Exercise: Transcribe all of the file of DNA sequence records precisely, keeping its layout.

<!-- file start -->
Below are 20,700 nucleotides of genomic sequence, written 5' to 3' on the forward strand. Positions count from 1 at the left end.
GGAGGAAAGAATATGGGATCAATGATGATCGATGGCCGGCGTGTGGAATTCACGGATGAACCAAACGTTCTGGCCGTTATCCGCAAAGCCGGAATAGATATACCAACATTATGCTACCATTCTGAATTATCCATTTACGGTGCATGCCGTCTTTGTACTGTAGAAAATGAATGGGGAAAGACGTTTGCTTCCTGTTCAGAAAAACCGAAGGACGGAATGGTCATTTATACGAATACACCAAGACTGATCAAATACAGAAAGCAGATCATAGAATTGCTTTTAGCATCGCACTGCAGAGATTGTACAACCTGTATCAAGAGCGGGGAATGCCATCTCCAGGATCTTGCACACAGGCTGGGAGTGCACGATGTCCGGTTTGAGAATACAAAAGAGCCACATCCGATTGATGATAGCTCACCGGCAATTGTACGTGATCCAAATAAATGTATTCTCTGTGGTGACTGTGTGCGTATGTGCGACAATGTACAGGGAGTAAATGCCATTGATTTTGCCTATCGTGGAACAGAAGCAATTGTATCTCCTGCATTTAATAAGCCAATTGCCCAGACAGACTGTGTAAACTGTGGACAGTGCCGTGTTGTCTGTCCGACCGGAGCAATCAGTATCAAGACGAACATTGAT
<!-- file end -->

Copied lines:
Below are 20,700 nucleotides of genomic sequence, written 5' to 3' on the forward strand. Positions count from 1 at the left end.
GGAGGAAAGAATATGGGATCAATGATGATCGATGGCCGGCGTGTGGAATTCACGGATGAACCAAACGTTCTGGCCGTTATCCGCAAAGCCGGAATAGATATACCAACATTATGCTACCATTCTGAATTATCCATTTACGGTGCATGCCGTCTTTGTACTGTAGAAAATGAATGGGGAAAGACGTTTGCTTCCTGTTCAGAAAAACCGAAGGACGGAATGGTCATTTATACGAATACACCAAGACTGATCAAATACAGAAAGCAGATCATAGAATTGCTTTTAGCATCGCACTGCAGAGATTGTACAACCTGTATCAAGAGCGGGGAATGCCATCTCCAGGATCTTGCACACAGGCTGGGAGTGCACGATGTCCGGTTTGAGAATACAAAAGAGCCACATCCGATTGATGATAGCTCACCGGCAATTGTACGTGATCCAAATAAATGTATTCTCTGTGGTGACTGTGTGCGTATGTGCGACAATGTACAGGGAGTAAATGCCATTGATTTTGCCTATCGTGGAACAGAAGCAATTGTATCTCCTGCATTTAATAAGCCAATTGCCCAGACAGACTGTGTAAACTGTGGACAGTGCCGTGTTGTCTGTCCGACCGGAGCAATCAGTATCAAGACGAACATTGAT